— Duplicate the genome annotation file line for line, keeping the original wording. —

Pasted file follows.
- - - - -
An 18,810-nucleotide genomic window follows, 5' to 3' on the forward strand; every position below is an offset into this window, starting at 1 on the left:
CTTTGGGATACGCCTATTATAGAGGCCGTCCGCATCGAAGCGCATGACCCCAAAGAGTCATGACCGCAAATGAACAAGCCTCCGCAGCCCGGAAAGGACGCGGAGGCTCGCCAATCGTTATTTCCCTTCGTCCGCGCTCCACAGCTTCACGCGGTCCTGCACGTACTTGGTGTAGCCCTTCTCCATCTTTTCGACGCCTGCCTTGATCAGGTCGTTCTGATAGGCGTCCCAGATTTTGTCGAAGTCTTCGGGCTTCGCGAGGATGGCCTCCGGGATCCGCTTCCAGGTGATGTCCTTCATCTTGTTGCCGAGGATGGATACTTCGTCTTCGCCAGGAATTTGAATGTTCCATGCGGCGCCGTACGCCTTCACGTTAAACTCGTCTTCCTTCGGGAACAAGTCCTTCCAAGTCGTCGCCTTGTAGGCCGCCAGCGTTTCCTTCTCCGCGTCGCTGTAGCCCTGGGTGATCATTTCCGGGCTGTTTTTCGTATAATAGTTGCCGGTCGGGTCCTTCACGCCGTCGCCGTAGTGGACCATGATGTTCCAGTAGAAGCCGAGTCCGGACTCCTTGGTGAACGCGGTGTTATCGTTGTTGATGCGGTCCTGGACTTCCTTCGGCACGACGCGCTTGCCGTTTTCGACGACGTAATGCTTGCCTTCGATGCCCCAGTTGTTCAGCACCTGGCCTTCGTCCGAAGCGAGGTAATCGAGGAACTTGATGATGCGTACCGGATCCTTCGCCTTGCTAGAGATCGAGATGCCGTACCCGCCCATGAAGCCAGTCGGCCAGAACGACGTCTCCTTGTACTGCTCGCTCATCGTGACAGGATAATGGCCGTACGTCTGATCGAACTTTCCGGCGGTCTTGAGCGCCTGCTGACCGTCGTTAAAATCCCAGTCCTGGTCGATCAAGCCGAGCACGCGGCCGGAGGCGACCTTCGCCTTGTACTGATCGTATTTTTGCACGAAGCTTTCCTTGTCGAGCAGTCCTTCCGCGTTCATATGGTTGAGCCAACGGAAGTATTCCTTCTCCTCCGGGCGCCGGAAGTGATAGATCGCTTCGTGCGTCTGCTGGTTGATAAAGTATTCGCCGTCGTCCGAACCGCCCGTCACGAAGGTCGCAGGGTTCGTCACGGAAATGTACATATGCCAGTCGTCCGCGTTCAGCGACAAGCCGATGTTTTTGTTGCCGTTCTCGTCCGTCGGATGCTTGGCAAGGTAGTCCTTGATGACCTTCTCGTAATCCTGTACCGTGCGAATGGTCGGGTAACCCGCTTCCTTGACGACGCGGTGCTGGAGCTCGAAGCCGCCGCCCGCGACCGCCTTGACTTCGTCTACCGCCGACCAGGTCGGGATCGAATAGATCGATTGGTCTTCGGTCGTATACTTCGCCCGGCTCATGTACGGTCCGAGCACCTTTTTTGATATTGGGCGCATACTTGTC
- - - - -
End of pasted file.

An 18,810-nucleotide genomic window follows, 5' to 3' on the forward strand; every position below is an offset into this window, starting at 1 on the left:
CTTTGGGATACGCCTATTATAGAGGCCGTCCGCATCGAAGCGCATGACCCCAAAGAGTCATGACCGCAAATGAACAAGCCTCCGCAGCCCGGAAAGGACGCGGAGGCTCGCCAATCGTTATTTCCCTTCGTCCGCGCTCCACAGCTTCACGCGGTCCTGCACGTACTTGGTGTAGCCCTTCTCCATCTTTTCGACGCCTGCCTTGATCAGGTCGTTCTGATAGGCGTCCCAGATTTTGTCGAAGTCTTCGGGCTTCGCGAGGATGGCCTCCGGGATCCGCTTCCAGGTGATGTCCTTCATCTTGTTGCCGAGGATGGATACTTCGTCTTCGCCAGGAATTTGAATGTTCCATGCGGCGCCGTACGCCTTCACGTTAAACTCGTCTTCCTTCGGGAACAAGTCCTTCCAAGTCGTCGCCTTGTAGGCCGCCAGCGTTTCCTTCTCCGCGTCGCTGTAGCCCTGGGTGATCATTTCCGGGCTGTTTTTCGTATAATAGTTGCCGGTCGGGTCCTTCACGCCGTCGCCGTAGTGGACCATGATGTTCCAGTAGAAGCCGAGTCCGGACTCCTTGGTGAACGCGGTGTTATCGTTGTTGATGCGGTCCTGGACTTCCTTCGGCACGACGCGCTTGCCGTTTTCGACGACGTAATGCTTGCCTTCGATGCCCCAGTTGTTCAGCACCTGGCCTTCGTCCGAAGCGAGGTAATCGAGGAACTTGATGATGCGTACCGGATCCTTCGCCTTGCTAGAGATCGAGATGCCGTACCCGCCCATGAAGCCAGTCGGCCAGAACGACGTCTCCTTGTACTGCTCGCTCATCGTGACAGGATAATGGCCGTACGTCTGATCGAACTTTCCGGCGGTCTTGAGCGCCTGCTGACCGTCGTTAAAATCCCAGTCCTGGTCGATCAAGCCGAGCACGCGGCCGGAGGCGACCTTCGCCTTGTACTGATCGTATTTTTGCACGAAGCTTTCCTTGTCGAGCAGTCCTTCCGCGTTCATATGGTTGAGCCAACGGAAGTATTCCTTCTCCTCCGGGCGCCGGAAGTGATAGATCGCTTCGTGCGTCTGCTGGTTGATAAAGTATTCGCCGTCGTCCGAACCGCCCGTCACGAAGGTCGCAGGGTTCGTCACGGAAATGTACATATGCCAGTCGTCCGCGTTCAGCGACAAGCCGATGTTTTTGTTGCCGTTCTCGTCCGTCGGATGCTTGGCAAGGTAGTCCTTGATGACCTTCTCGTAATCCTGTACCGTGCGAATGGTCGGGTAACCCGCTTCCTTGACGACGCGGTGCTGGAGCTCGAAGCCGCCGCCCGCGACCGCCTTGACTTCGTCTACCGCCGACCAGGTCGGGATCGAATAGATCGATTGGTCTTCGGTCGTATACTTCGCCCGGCTCATGTACGGTCCGAGCACCTTTTTTGATATTGGGCGCATACTTGTC